A difficult film to watch due to agonizing depictions of abuse, Danish filmmaker Lars p Arendt’s family drama Beast is not a mere exercise in misery, however. While particular to its characters, it also damningly dramatizes truths about the nature and legacy of violence.
The film is a coming-of-age story of a particularly sad variety. Benjamin is initiated into adulthood by defying his father—a well-worn thematic trope, of course. What’s a little more nuanced is the concept of the Beast. There is a literal beast, of course, the prize puppy belonging to his father that Benjamin takes hostage, and the father, an abusing bully, can be said to be a figurative Beast. What is thematically interesting, then, is Benjamin’s transformation—the Beast can only be overcome by an equal or greater savagery which Benjamin must enact on an innocent. In order to cease being a victim and defy his father, Benjamin must become like his father—a familiar tale of the cycle of violence that is nonetheless pleasing in its symmetry.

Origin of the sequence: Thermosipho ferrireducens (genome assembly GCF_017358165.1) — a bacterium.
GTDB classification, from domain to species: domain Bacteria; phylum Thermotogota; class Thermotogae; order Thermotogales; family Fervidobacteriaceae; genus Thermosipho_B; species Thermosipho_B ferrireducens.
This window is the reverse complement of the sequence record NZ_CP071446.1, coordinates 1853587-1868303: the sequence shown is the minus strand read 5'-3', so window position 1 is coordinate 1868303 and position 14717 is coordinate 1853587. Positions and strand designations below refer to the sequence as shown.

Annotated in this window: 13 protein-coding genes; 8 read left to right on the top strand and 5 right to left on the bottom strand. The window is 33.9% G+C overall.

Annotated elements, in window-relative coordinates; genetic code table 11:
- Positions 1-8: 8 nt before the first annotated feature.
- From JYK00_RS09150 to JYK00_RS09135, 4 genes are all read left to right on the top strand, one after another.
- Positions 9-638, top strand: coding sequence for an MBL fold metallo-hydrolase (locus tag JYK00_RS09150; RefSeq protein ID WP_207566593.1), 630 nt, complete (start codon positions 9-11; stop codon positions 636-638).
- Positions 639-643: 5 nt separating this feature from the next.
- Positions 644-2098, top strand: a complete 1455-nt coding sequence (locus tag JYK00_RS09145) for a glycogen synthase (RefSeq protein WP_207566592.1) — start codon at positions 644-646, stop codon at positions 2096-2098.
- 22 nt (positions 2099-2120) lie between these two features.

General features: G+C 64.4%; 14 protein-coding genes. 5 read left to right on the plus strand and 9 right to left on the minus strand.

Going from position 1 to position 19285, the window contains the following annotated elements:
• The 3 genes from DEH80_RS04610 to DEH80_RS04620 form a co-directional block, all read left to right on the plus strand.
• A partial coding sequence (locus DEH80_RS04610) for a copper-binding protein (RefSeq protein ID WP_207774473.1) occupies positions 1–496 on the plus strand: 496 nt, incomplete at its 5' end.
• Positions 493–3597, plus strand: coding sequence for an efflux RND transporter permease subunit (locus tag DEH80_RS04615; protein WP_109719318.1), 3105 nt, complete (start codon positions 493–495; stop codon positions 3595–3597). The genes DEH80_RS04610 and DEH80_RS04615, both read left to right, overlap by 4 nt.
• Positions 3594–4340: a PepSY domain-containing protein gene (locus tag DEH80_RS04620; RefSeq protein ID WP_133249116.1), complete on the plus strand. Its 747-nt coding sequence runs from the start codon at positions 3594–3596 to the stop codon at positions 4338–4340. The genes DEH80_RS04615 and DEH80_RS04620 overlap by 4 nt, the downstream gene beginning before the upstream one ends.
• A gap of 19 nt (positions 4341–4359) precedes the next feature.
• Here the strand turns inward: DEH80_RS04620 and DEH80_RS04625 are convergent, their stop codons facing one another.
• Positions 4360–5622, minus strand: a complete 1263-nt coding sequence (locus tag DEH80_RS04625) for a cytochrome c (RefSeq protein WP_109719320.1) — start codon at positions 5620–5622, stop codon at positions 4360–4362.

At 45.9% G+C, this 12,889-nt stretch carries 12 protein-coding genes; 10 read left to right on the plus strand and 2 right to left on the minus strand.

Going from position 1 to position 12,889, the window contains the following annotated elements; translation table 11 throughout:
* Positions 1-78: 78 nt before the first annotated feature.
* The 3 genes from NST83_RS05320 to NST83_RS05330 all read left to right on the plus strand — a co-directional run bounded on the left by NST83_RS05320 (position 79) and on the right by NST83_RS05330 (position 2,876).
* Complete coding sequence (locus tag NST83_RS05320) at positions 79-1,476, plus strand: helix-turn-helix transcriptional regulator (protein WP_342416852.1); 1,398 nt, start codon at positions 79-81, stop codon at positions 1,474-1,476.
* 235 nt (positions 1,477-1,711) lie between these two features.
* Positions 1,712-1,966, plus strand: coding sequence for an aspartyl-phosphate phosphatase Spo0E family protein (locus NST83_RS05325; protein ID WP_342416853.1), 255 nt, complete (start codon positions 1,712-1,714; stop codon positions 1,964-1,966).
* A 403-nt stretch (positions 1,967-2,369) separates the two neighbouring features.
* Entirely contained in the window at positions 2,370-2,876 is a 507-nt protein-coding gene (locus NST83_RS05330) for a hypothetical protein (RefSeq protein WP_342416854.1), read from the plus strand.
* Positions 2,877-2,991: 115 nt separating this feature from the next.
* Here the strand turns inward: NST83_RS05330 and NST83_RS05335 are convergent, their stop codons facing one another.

Beast is a perfect example of a type of prestige European short that tends to fall through the cracks in the online world. Practically omnipresent on the festival scene 3-4 years ago, the short built a massive following of fans, but like so many short films, had no real way to sustain the interest. By the time the film came online, interest from the fans and motivation from the filmmaking team had reached a low ebb. Fortunately, we do have a submission system, and the film’s producer, Troels Faber, was able to put the film forward for our consideration. I remember being quite impressed with the film when I caught it at a festival, and while I do suspect it is one of those films that works better in a cinematic environment, I’m curious to hear your thoughts!